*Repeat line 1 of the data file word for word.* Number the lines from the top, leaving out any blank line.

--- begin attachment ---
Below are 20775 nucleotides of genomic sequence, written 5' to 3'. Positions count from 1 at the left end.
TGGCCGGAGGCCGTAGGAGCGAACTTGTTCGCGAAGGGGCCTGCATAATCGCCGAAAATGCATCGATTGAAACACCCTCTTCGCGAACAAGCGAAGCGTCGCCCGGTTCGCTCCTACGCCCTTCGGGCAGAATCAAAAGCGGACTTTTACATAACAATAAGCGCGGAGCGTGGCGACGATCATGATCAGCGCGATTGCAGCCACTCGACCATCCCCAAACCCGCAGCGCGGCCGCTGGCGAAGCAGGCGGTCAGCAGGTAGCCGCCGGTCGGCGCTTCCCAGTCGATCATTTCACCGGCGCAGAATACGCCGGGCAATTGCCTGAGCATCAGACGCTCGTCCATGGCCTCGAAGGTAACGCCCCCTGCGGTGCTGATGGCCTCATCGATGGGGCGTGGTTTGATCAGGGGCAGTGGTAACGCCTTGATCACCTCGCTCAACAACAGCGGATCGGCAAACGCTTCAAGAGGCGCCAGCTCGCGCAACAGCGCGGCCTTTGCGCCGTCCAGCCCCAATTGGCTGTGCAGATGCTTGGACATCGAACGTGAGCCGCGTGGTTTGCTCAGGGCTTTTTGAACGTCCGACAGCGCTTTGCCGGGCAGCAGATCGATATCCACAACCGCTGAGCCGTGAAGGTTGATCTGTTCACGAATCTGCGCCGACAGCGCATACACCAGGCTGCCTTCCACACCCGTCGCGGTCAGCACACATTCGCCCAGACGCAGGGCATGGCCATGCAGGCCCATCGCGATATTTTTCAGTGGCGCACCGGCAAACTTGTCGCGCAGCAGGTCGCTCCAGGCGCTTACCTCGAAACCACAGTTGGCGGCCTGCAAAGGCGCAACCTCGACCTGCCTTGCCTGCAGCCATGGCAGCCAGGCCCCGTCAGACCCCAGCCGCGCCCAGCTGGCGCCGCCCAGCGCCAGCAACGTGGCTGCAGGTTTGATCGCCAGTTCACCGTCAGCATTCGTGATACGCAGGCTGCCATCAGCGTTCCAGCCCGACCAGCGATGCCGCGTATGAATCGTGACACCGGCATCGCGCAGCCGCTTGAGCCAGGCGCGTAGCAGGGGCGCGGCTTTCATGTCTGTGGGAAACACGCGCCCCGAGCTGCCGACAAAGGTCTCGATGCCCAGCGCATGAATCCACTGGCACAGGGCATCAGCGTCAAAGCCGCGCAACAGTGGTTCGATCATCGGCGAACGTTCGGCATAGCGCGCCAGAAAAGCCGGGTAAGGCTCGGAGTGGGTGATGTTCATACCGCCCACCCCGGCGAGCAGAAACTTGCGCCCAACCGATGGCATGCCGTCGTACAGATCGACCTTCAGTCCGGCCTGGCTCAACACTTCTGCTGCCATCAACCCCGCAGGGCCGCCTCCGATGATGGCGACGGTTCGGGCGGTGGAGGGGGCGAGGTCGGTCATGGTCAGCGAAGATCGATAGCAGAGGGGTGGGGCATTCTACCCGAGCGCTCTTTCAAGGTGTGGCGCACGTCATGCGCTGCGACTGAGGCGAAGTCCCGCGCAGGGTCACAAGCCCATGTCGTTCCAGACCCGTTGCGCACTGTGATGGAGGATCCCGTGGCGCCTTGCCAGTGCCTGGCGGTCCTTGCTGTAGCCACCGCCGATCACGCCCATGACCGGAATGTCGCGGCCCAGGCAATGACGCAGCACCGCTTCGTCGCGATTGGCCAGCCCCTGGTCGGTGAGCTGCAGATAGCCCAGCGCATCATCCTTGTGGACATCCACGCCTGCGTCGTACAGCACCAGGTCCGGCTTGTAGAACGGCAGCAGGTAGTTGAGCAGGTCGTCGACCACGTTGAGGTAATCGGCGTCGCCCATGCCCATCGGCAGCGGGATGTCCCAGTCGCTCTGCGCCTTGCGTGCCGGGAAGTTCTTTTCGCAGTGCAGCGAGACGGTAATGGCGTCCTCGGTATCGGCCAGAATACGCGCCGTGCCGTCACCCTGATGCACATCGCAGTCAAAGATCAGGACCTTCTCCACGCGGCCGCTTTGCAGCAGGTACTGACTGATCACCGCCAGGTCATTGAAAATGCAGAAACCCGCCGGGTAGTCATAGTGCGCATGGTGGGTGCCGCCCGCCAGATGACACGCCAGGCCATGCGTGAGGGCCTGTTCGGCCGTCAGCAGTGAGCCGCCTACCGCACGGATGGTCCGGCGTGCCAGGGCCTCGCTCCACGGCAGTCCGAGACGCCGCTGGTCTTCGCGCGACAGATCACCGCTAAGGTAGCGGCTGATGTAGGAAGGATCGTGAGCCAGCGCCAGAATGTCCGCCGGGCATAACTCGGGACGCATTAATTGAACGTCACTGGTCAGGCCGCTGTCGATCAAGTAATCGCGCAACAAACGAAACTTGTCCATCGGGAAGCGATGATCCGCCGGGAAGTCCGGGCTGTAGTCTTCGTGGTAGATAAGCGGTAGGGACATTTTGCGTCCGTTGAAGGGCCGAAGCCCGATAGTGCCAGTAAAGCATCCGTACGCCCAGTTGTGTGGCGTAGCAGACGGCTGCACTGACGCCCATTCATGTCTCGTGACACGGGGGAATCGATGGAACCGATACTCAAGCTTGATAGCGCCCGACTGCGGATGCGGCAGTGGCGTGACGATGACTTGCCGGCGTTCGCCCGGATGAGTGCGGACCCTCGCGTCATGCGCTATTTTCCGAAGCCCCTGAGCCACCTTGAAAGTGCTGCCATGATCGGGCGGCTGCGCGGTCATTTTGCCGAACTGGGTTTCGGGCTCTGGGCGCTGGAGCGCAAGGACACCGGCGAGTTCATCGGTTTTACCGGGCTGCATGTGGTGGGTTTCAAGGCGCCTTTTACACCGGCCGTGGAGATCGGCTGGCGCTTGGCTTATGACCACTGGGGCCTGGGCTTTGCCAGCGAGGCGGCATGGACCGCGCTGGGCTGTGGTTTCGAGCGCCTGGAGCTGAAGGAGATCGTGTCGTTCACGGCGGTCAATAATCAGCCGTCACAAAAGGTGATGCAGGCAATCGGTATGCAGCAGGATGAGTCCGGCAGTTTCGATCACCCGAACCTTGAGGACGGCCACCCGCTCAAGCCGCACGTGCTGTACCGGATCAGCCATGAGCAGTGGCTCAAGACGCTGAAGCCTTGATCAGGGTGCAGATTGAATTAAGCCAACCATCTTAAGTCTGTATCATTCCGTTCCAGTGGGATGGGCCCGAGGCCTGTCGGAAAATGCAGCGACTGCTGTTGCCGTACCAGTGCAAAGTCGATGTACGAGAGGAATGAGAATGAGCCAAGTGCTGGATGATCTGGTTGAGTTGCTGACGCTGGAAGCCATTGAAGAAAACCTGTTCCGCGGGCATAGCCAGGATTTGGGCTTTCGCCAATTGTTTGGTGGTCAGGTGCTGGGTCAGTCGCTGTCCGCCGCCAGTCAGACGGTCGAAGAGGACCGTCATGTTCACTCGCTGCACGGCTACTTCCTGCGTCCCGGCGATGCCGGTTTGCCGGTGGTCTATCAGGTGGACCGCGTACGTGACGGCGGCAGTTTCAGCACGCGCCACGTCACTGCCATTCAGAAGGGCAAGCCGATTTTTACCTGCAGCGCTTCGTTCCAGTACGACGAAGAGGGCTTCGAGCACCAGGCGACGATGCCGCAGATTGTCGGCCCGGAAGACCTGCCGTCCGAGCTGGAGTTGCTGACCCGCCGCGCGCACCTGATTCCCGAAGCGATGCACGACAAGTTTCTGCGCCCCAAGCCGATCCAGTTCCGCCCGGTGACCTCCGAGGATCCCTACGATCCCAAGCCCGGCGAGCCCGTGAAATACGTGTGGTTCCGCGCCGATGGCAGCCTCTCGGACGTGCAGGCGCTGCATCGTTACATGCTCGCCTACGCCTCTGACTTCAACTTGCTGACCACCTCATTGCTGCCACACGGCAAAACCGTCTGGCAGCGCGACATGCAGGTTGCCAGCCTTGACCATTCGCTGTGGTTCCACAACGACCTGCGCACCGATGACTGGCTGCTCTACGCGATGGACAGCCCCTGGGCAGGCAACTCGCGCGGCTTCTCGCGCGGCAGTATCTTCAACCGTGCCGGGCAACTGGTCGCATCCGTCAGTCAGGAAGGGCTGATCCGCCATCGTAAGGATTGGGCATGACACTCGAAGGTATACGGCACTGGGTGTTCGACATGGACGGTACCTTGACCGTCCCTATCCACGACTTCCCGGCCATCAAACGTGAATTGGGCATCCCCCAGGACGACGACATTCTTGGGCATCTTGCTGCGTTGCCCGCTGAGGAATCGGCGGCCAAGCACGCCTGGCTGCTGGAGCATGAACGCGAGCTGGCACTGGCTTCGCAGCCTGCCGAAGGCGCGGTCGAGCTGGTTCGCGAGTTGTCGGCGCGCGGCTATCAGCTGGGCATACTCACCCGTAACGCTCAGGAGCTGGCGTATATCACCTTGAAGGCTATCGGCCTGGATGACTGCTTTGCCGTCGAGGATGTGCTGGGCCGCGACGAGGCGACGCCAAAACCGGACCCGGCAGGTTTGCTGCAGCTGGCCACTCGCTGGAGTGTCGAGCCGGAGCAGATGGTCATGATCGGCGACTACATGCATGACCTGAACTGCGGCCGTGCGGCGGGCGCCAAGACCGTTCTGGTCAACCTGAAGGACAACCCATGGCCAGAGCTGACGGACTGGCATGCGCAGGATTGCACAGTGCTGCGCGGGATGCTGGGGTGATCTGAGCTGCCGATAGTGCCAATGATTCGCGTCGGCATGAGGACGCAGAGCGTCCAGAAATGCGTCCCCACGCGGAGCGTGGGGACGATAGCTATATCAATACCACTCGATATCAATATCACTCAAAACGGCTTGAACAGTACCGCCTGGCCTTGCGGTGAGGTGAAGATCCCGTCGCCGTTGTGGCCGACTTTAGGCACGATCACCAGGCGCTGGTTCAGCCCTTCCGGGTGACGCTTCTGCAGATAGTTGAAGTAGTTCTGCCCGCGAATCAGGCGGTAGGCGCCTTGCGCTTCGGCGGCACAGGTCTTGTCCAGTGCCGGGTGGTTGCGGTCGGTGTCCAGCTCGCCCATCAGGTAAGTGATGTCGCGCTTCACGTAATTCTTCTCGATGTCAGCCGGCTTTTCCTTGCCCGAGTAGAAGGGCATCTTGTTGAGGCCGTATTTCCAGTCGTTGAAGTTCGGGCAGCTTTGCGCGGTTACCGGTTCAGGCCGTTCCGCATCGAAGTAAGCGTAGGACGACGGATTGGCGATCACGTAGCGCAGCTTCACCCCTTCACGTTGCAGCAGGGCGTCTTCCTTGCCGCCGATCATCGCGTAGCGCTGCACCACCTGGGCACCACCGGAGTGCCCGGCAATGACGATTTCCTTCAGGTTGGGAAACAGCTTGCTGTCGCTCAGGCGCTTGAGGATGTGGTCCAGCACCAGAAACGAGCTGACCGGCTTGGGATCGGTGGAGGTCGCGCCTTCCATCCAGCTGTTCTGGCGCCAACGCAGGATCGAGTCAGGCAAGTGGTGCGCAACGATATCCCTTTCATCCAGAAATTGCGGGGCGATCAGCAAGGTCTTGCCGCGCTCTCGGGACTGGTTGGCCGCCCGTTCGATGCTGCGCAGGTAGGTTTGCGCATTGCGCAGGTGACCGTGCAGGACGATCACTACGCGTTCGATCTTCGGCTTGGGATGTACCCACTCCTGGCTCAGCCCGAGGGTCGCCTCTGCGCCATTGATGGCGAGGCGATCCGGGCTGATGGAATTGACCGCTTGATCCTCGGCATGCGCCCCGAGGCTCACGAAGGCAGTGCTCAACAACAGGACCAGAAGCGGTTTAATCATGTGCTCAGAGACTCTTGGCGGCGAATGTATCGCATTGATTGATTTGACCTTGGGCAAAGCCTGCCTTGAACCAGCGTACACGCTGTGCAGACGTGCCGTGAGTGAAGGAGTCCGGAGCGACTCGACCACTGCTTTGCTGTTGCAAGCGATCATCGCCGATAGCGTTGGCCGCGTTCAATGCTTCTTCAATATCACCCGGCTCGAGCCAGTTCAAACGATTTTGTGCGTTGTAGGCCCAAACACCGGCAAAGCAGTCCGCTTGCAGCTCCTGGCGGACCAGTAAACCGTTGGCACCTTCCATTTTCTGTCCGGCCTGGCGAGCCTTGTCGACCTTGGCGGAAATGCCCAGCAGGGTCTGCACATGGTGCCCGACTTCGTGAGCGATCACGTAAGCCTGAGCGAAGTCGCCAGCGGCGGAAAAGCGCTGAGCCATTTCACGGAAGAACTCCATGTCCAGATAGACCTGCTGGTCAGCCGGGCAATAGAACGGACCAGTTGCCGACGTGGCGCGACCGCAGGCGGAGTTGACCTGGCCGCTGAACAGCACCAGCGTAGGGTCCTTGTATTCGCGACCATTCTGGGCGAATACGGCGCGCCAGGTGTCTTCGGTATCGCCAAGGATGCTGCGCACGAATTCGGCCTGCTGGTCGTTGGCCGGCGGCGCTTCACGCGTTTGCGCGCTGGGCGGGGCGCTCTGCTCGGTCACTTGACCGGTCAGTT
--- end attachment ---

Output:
Below are 20775 nucleotides of genomic sequence, written 5' to 3'. Positions count from 1 at the left end.